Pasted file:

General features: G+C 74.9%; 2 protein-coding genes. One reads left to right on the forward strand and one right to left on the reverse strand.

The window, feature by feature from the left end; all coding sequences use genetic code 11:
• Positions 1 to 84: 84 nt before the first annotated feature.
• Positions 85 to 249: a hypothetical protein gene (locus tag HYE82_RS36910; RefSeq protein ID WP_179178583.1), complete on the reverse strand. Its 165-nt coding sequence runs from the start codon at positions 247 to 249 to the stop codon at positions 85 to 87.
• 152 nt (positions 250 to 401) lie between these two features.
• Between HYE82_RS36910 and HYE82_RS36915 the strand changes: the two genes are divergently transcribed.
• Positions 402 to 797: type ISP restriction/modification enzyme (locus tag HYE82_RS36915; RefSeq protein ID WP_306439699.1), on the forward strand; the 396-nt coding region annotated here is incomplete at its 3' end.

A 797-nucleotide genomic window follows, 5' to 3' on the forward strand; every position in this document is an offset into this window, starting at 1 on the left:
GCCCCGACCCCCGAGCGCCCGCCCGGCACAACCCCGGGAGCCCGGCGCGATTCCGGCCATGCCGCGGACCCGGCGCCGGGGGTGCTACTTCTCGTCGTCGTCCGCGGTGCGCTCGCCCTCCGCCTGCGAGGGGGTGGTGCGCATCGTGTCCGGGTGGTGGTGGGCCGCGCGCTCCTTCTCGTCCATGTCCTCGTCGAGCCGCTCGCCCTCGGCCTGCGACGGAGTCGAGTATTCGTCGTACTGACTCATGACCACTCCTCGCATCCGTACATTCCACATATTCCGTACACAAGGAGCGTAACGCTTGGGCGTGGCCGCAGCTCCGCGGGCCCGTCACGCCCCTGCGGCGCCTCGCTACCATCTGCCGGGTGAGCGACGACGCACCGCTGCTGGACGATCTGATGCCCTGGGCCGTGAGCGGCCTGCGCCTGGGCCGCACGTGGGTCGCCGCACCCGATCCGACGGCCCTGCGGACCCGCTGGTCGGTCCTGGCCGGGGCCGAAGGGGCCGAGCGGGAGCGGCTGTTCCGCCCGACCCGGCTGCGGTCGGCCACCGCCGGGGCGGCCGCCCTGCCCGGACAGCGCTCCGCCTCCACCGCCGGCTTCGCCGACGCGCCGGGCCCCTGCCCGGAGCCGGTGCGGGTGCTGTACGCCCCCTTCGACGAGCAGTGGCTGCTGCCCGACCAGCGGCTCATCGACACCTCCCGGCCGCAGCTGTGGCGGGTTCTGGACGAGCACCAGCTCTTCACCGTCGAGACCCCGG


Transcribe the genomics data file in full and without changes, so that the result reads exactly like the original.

General features: G+C 74.9%; 2 protein-coding genes. One reads left to right on the forward strand and one right to left on the reverse strand.

The window, feature by feature from the left end; all coding sequences use genetic code 11:
• Positions 1 to 84: 84 nt before the first annotated feature.
• Positions 85 to 249: a hypothetical protein gene (locus tag HYE82_RS36910; RefSeq protein ID WP_179178583.1), complete on the reverse strand. Its 165-nt coding sequence runs from the start codon at positions 247 to 249 to the stop codon at positions 85 to 87.
• 152 nt (positions 250 to 401) lie between these two features.
• Between HYE82_RS36910 and HYE82_RS36915 the strand changes: the two genes are divergently transcribed.
• Positions 402 to 797: type ISP restriction/modification enzyme (locus tag HYE82_RS36915; RefSeq protein ID WP_306439699.1), on the forward strand; the 396-nt coding region annotated here is incomplete at its 3' end.

A 797-nucleotide genomic window follows, 5' to 3' on the forward strand; every position in this document is an offset into this window, starting at 1 on the left:
GCCCCGACCCCCGAGCGCCCGCCCGGCACAACCCCGGGAGCCCGGCGCGATTCCGGCCATGCCGCGGACCCGGCGCCGGGGGTGCTACTTCTCGTCGTCGTCCGCGGTGCGCTCGCCCTCCGCCTGCGAGGGGGTGGTGCGCATCGTGTCCGGGTGGTGGTGGGCCGCGCGCTCCTTCTCGTCCATGTCCTCGTCGAGCCGCTCGCCCTCGGCCTGCGACGGAGTCGAGTATTCGTCGTACTGACTCATGACCACTCCTCGCATCCGTACATTCCACATATTCCGTACACAAGGAGCGTAACGCTTGGGCGTGGCCGCAGCTCCGCGGGCCCGTCACGCCCCTGCGGCGCCTCGCTACCATCTGCCGGGTGAGCGACGACGCACCGCTGCTGGACGATCTGATGCCCTGGGCCGTGAGCGGCCTGCGCCTGGGCCGCACGTGGGTCGCCGCACCCGATCCGACGGCCCTGCGGACCCGCTGGTCGGTCCTGGCCGGGGCCGAAGGGGCCGAGCGGGAGCGGCTGTTCCGCCCGACCCGGCTGCGGTCGGCCACCGCCGGGGCGGCCGCCCTGCCCGGACAGCGCTCCGCCTCCACCGCCGGCTTCGCCGACGCGCCGGGCCCCTGCCCGGAGCCGGTGCGGGTGCTGTACGCCCCCTTCGACGAGCAGTGGCTGCTGCCCGACCAGCGGCTCATCGACACCTCCCGGCCGCAGCTGTGGCGGGTTCTGGACGAGCACCAGCTCTTCACCGTCGAGACCCCGG